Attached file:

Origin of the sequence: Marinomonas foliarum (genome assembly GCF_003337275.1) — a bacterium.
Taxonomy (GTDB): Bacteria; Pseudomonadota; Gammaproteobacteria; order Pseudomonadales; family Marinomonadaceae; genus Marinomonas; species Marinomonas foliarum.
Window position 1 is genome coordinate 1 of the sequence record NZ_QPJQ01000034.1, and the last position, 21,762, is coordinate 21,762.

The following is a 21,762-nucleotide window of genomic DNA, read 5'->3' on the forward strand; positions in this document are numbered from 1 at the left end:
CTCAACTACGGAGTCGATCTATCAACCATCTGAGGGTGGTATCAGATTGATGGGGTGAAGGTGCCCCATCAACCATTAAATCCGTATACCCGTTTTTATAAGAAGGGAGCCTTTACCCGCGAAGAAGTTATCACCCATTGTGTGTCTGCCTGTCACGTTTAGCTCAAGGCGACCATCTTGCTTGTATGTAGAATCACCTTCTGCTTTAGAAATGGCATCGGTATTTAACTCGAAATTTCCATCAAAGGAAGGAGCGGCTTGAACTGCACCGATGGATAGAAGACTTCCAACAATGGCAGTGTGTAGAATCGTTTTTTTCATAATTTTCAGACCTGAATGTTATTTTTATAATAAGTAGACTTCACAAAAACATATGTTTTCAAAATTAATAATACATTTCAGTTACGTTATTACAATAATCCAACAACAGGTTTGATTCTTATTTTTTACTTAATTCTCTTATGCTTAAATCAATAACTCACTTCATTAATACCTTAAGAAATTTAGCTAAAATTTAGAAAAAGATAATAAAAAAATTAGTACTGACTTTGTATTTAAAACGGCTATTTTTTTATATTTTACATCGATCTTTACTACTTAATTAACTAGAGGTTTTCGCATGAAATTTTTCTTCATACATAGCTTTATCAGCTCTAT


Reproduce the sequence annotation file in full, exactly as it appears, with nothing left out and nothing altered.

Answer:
Origin of the sequence: Marinomonas foliarum (genome assembly GCF_003337275.1) — a bacterium.
Taxonomy (GTDB): Bacteria; Pseudomonadota; Gammaproteobacteria; order Pseudomonadales; family Marinomonadaceae; genus Marinomonas; species Marinomonas foliarum.
Window position 1 is genome coordinate 1 of the sequence record NZ_QPJQ01000034.1, and the last position, 21,762, is coordinate 21,762.

The following is a 21,762-nucleotide window of genomic DNA, read 5'->3' on the forward strand; positions in this document are numbered from 1 at the left end:
CTCAACTACGGAGTCGATCTATCAACCATCTGAGGGTGGTATCAGATTGATGGGGTGAAGGTGCCCCATCAACCATTAAATCCGTATACCCGTTTTTATAAGAAGGGAGCCTTTACCCGCGAAGAAGTTATCACCCATTGTGTGTCTGCCTGTCACGTTTAGCTCAAGGCGACCATCTTGCTTGTATGTAGAATCACCTTCTGCTTTAGAAATGGCATCGGTATTTAACTCGAAATTTCCATCAAAGGAAGGAGCGGCTTGAACTGCACCGATGGATAGAAGACTTCCAACAATGGCAGTGTGTAGAATCGTTTTTTTCATAATTTTCAGACCTGAATGTTATTTTTATAATAAGTAGACTTCACAAAAACATATGTTTTCAAAATTAATAATACATTTCAGTTACGTTATTACAATAATCCAACAACAGGTTTGATTCTTATTTTTTACTTAATTCTCTTATGCTTAAATCAATAACTCACTTCATTAATACCTTAAGAAATTTAGCTAAAATTTAGAAAAAGATAATAAAAAAATTAGTACTGACTTTGTATTTAAAACGGCTATTTTTTTATATTTTACATCGATCTTTACTACTTAATTAACTAGAGGTTTTCGCATGAAATTTTTCTTCATACATAGCTTTATCAGCTCTAT